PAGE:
Joseph Cornell Karen Kilimnik
June 9–August 28, 2010
This exhibition shows works by American artists Joseph Cornell and Karen Kilimnik, displayed together for the first time. Through the use of paintings, collage and installation, the exhibition will explore the affinities between both artists who were influenced by the Romantic ballet era.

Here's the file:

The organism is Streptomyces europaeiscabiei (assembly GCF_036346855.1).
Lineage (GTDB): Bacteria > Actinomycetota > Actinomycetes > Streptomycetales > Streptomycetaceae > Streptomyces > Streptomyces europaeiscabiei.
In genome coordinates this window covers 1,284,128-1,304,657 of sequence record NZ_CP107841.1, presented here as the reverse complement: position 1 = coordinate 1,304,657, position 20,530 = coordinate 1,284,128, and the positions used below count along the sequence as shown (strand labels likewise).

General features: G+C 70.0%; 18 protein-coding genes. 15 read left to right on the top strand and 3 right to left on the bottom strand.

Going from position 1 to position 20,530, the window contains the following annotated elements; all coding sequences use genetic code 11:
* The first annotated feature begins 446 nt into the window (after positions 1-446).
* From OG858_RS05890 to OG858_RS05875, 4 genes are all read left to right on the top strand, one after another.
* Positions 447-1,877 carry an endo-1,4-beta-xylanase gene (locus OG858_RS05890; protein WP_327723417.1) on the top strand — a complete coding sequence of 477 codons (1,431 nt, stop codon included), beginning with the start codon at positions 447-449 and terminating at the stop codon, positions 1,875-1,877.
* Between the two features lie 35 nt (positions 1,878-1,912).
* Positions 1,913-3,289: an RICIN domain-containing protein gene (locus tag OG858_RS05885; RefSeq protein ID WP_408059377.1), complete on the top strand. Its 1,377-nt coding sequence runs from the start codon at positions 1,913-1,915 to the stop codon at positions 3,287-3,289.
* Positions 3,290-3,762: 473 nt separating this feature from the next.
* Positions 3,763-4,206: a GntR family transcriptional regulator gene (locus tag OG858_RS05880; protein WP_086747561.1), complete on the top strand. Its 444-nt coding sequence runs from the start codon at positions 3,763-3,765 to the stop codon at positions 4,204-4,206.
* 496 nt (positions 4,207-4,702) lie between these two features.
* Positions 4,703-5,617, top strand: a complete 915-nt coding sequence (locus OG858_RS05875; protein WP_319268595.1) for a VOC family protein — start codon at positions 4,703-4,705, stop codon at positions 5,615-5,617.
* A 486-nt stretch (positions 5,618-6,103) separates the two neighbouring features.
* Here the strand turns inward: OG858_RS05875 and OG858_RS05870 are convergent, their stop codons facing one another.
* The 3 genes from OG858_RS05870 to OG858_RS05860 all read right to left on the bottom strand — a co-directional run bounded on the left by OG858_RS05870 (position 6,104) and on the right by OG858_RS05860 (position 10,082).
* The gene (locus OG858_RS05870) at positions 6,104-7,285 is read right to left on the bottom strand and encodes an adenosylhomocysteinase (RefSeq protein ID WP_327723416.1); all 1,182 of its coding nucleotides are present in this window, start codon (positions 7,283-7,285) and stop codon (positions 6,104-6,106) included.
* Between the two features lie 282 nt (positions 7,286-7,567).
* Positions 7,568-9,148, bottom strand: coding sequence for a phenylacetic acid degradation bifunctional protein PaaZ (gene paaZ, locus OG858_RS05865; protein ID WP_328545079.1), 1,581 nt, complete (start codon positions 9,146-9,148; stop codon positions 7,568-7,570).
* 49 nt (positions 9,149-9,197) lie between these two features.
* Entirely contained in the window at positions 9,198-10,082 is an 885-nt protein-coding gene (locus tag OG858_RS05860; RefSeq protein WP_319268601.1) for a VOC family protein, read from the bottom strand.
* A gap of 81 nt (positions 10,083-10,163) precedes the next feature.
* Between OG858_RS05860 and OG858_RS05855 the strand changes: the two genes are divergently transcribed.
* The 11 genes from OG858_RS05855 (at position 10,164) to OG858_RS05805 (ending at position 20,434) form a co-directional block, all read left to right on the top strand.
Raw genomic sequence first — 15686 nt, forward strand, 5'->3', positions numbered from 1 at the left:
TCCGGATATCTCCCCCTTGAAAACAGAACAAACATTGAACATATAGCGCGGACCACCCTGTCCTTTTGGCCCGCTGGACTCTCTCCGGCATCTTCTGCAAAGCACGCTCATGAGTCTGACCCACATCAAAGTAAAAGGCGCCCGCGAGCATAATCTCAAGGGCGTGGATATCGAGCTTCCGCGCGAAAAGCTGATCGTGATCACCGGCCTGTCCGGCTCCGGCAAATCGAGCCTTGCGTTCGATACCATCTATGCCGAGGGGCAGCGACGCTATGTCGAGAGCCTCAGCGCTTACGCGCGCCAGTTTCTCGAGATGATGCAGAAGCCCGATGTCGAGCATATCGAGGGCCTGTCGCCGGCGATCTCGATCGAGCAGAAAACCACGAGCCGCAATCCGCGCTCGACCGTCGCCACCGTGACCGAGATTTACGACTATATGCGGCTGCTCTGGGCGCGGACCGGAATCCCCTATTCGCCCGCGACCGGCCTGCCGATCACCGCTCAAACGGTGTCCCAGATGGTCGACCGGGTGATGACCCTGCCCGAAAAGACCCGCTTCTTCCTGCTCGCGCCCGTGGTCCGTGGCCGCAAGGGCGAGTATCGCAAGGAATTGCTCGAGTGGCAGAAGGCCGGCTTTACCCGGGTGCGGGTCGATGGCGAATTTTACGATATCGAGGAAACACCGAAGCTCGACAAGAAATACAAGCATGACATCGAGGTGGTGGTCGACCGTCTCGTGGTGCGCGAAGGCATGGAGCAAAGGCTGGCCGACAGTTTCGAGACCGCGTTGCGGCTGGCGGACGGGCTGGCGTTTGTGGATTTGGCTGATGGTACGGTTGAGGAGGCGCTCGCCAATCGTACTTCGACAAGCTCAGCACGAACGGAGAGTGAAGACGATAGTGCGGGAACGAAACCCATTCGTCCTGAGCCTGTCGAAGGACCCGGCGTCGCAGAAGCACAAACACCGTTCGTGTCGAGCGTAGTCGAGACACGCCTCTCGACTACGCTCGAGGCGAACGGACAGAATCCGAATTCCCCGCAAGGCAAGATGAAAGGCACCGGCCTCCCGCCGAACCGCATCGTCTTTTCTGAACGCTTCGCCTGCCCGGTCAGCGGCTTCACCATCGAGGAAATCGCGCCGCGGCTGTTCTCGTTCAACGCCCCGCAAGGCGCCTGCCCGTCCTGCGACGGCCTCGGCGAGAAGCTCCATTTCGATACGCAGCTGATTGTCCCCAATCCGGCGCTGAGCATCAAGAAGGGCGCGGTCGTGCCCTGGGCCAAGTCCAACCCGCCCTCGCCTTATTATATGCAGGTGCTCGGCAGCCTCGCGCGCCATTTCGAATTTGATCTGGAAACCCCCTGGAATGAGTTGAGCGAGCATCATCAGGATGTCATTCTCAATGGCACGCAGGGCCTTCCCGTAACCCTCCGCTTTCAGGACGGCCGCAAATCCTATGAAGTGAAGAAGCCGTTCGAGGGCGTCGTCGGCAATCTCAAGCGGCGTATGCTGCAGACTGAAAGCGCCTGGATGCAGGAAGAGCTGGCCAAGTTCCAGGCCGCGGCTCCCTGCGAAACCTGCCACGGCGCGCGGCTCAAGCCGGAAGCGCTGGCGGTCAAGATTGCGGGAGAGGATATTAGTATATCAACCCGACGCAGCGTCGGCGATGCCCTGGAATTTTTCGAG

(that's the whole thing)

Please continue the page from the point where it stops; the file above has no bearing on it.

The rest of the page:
Amongst the most elusive and inventive of American artists, Joseph Cornell (1903-1972) worked exclusively in collage and is renowned for his intricate box assemblages. The artist lived with his family in Queens, New York, devoting his life to caring for his brother, who suffered from cerebral palsy. Although Cornell rarely left New York City, his works, created in isolation, transport viewers to worlds far beyond the mundane realities of his urban, terrestrial life. He often described himself as an ‘armchair voyager’ to earlier eras and countries, the concept of which derives from the venerable tradition of writing travel accounts for the benefit of future generations. Cornell was a compulsive and passionate collector who would gather his impressions of the ‘light of other days’ from postage stamps, old photographs, Victorian engravings and nineteenth century traveller guidebooks and memoirs. A pioneering preservationist, Cornell would then catalogue every item in his basement studio or, as he called it, his ‘laboratory’, delicately placing these nostalgic elements into richly decorative wood boxes, creating a poetic theatre of memory. Cornell’s interest in the ordinary and fleeting was so elevated that he named it the ‘métaphysique d’éphemera’ suggesting that literal things can create an elaborate and subtle form of magic. Untitled (Grand Hotel) c.1950, perfectly encapsulates Cornell’s idea of an armchair voyager. The hotel series, initiated in 1950, reflects Cornell’s impressions of Europe’s grand old buildings. The old-fashioned, peeling paper interior reinforces the nineteenth century atmosphere associated with such an establishment, heightening the sense that the object belongs to another time and culture.